I knock on the door and open it to find a woman in her 50’s sitting in the chair next to the exam table. She’s polite as we exchange introductions, but there’s an anxiousness that quickly permeates her speech. I note the manilla folder and stack of CDs piled on top of it. I suspect this is a type of appointment I’ve had many times before.
She explains that her joints have hurt for over two years. She has difficulty working now. The fatigue is overpowering. Other medicines such as anti-inflammatories, acetaminophen, or even steroids, haven’t helped very much, or they’ve only worked for short amounts of time. She confirms my initial suspicion as she lists the others who she’s presented to: her primary care doctor, a pain specialist, an orthopaedist, and a new primary care doctor. Yet, her pain is unrelenting. Throughout my interview, she urges me to ‘read my chart, look at my lab tests!’ as she references the manilla folder and the CDs that hold radiology images.
Even as I review the past information and X-rays, after a few minutes, her sniffles give way to tears of helplessness. Her pain has become more and more unmanageable. I stop asking questions, ask to hold her hands, and I tell her, “It’s ok. It’s important for me to have this history. Thank you for bringing this information. Let me perform an exam, and we can go from there.” She agrees. She collects herself enough to bring me up to date with her present grievances, and she moves to the exam table where I find some swollen knuckles and a mildly warm knee. My assessment is that she may have inflammatory arthritis, but most likely not. I plan on ordering some additional lab tests and X-rays to complement the ones that have already been performed.
“Mrs. S, I suspect you have osteoarthritis, the type of arthritis that many people will get. It’s very common with age. But I can’t rule out that you have an arthritis from inflammation as well. So, we’ll run some additional tests and add some X-rays that I didn’t see as part of your past history. With this information I think we can make a diagnosis and discuss what to do next in a follow up.” In her expression, I can tell she understands me but that she’s also heard all of this before.
I add, “Mrs. S, you’re in the right place. Even if we can’t confirm something harmful or something that requires new medicines, when the workup is done, we’ll know who can help you best. We’ll get you the right care, in the right place.” With this concluding sentence, her eyes widen and she sits up straighter.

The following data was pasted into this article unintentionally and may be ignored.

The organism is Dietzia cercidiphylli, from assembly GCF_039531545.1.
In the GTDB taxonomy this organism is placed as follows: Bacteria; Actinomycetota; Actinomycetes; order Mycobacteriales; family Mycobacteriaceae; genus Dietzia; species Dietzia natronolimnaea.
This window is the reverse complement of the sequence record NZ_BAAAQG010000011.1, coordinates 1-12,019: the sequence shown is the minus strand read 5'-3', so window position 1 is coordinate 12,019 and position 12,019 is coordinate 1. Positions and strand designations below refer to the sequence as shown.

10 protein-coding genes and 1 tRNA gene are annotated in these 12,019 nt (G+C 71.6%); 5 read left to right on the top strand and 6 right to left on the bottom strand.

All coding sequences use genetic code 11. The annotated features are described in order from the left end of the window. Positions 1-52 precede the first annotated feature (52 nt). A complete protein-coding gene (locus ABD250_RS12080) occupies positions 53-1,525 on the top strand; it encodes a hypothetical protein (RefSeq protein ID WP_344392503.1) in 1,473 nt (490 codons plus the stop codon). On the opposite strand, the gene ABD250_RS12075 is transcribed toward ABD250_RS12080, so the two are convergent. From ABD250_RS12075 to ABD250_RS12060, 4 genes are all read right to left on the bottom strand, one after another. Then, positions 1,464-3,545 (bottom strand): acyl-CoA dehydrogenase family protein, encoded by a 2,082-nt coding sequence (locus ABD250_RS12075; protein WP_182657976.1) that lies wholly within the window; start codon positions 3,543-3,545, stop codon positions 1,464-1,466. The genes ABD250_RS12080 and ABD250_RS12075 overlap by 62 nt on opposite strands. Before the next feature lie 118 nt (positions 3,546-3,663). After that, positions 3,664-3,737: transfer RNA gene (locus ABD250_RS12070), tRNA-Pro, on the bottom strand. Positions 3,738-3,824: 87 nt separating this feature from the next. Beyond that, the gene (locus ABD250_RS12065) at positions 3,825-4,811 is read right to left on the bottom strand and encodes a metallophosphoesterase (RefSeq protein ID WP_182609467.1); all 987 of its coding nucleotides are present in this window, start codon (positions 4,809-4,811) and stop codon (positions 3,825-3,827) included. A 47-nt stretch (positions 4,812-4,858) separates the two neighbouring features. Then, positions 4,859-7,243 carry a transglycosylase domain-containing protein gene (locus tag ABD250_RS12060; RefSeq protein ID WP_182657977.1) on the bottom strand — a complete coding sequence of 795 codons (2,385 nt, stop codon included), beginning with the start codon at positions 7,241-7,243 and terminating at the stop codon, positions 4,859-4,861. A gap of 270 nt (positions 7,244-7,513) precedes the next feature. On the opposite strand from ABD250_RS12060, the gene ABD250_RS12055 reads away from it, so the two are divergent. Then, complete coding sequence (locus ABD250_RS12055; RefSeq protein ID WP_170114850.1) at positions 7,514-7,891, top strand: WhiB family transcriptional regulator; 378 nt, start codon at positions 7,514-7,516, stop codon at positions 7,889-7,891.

Undoubtedly, all physicians have experienced patient encounters like this one, wherever they happen to fall in the medical field. This anecdote is vague on the diagnostic details in order to highlight the general theme. I didn’t necessarily make the diagnosis in this visit or prove wrong other doctors who had seen the patient before me. I didn’t promise the patient a new diagnosis or a fancy treatment that would make her feel better.
What I did do was acknowledge the way she felt, and I offered my assistance to help her find her place among the massive web of healthcare. Oftentimes, in addition to having to deal with their disease symptoms, patients also have to deal with feeling lost in a massive and cold healthcare system. In medical school we are taught how to diagnose and treat countless maladies, but we’re often reminded that caring for the entire patient is the best way to heal someone.
We’re all crunched for time that we don’t have, performing tasks we feel are irrelevant to the patient-physician relationship. I don’t want to reproach colleagues who purportedly ‘don’t spend time with patients’. Instead, I want to ask fellow doctors to remind patients, and ourselves, that we’re on this journey together. And sometimes, the patient will feel best when they know they have someone who’s helping them find the right place.
Joseph LaConti is a rheumatologist in Miami, FL and a 2016–2017 Doximity Fellow